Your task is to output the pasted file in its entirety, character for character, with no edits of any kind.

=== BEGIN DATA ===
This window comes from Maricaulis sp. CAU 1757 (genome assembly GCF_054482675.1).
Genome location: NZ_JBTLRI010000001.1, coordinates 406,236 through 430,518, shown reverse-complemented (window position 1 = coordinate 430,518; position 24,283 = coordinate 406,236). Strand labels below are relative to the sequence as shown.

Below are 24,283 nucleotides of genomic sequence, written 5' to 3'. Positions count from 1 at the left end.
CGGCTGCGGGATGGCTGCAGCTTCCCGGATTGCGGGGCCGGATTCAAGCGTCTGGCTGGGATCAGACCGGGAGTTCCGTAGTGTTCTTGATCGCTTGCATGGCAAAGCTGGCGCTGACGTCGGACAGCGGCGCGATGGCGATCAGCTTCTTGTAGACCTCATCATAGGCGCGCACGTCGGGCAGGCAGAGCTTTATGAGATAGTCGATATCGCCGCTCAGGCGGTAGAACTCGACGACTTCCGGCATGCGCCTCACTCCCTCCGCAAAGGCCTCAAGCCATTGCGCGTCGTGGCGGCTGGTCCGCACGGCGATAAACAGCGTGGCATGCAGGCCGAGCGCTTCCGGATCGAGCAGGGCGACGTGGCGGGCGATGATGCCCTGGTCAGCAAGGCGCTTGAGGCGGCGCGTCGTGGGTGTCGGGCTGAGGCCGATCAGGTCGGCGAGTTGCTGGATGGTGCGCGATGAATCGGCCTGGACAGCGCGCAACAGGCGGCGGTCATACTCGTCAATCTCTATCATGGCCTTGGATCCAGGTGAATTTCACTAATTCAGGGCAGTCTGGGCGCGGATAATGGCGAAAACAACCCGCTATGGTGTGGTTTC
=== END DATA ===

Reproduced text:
This window comes from Maricaulis sp. CAU 1757 (genome assembly GCF_054482675.1).
Genome location: NZ_JBTLRI010000001.1, coordinates 406,236 through 430,518, shown reverse-complemented (window position 1 = coordinate 430,518; position 24,283 = coordinate 406,236). Strand labels below are relative to the sequence as shown.

Below are 24,283 nucleotides of genomic sequence, written 5' to 3'. Positions count from 1 at the left end.
CGGCTGCGGGATGGCTGCAGCTTCCCGGATTGCGGGGCCGGATTCAAGCGTCTGGCTGGGATCAGACCGGGAGTTCCGTAGTGTTCTTGATCGCTTGCATGGCAAAGCTGGCGCTGACGTCGGACAGCGGCGCGATGGCGATCAGCTTCTTGTAGACCTCATCATAGGCGCGCACGTCGGGCAGGCAGAGCTTTATGAGATAGTCGATATCGCCGCTCAGGCGGTAGAACTCGACGACTTCCGGCATGCGCCTCACTCCCTCCGCAAAGGCCTCAAGCCATTGCGCGTCGTGGCGGCTGGTCCGCACGGCGATAAACAGCGTGGCATGCAGGCCGAGCGCTTCCGGATCGAGCAGGGCGACGTGGCGGGCGATGATGCCCTGGTCAGCAAGGCGCTTGAGGCGGCGCGTCGTGGGTGTCGGGCTGAGGCCGATCAGGTCGGCGAGTTGCTGGATGGTGCGCGATGAATCGGCCTGGACAGCGCGCAACAGGCGGCGGTCATACTCGTCAATCTCTATCATGGCCTTGGATCCAGGTGAATTTCACTAATTCAGGGCAGTCTGGGCGCGGATAATGGCGAAAACAACCCGCTATGGTGTGGTTTC